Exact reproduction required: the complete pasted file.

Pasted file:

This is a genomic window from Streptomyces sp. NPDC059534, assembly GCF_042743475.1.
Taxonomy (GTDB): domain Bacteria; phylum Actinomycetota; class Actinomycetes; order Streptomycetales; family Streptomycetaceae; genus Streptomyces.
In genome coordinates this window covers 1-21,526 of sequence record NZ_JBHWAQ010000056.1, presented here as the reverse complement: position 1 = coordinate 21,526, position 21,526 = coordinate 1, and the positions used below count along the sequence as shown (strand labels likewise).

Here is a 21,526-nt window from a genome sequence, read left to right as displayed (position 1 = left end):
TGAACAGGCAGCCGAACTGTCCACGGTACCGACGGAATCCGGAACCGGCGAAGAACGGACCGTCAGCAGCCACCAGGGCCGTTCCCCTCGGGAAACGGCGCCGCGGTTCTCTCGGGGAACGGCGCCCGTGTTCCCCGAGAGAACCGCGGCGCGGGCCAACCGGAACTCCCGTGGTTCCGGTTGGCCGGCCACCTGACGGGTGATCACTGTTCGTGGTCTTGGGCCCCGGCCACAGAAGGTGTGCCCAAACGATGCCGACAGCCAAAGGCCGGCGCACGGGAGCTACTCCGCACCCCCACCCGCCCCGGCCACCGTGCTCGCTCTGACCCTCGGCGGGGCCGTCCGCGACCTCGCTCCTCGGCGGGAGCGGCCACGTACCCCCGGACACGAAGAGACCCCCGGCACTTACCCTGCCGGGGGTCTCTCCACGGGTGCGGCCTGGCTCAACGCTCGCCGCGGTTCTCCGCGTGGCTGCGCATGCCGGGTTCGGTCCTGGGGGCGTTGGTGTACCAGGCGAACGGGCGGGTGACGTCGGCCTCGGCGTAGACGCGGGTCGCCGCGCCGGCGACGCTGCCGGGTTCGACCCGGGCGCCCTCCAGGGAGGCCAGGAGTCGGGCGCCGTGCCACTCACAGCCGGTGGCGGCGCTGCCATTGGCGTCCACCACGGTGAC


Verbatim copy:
This is a genomic window from Streptomyces sp. NPDC059534, assembly GCF_042743475.1.
Taxonomy (GTDB): domain Bacteria; phylum Actinomycetota; class Actinomycetes; order Streptomycetales; family Streptomycetaceae; genus Streptomyces.
In genome coordinates this window covers 1-21,526 of sequence record NZ_JBHWAQ010000056.1, presented here as the reverse complement: position 1 = coordinate 21,526, position 21,526 = coordinate 1, and the positions used below count along the sequence as shown (strand labels likewise).

Here is a 21,526-nt window from a genome sequence, read left to right as displayed (position 1 = left end):
TGAACAGGCAGCCGAACTGTCCACGGTACCGACGGAATCCGGAACCGGCGAAGAACGGACCGTCAGCAGCCACCAGGGCCGTTCCCCTCGGGAAACGGCGCCGCGGTTCTCTCGGGGAACGGCGCCCGTGTTCCCCGAGAGAACCGCGGCGCGGGCCAACCGGAACTCCCGTGGTTCCGGTTGGCCGGCCACCTGACGGGTGATCACTGTTCGTGGTCTTGGGCCCCGGCCACAGAAGGTGTGCCCAAACGATGCCGACAGCCAAAGGCCGGCGCACGGGAGCTACTCCGCACCCCCACCCGCCCCGGCCACCGTGCTCGCTCTGACCCTCGGCGGGGCCGTCCGCGACCTCGCTCCTCGGCGGGAGCGGCCACGTACCCCCGGACACGAAGAGACCCCCGGCACTTACCCTGCCGGGGGTCTCTCCACGGGTGCGGCCTGGCTCAACGCTCGCCGCGGTTCTCCGCGTGGCTGCGCATGCCGGGTTCGGTCCTGGGGGCGTTGGTGTACCAGGCGAACGGGCGGGTGACGTCGGCCTCGGCGTAGACGCGGGTCGCCGCGCCGGCGACGCTGCCGGGTTCGACCCGGGCGCCCTCCAGGGAGGCCAGGAGTCGGGCGCCGTGCCACTCACAGCCGGTGGCGGCGCTGCCATTGGCGTCCACCACGGTGAC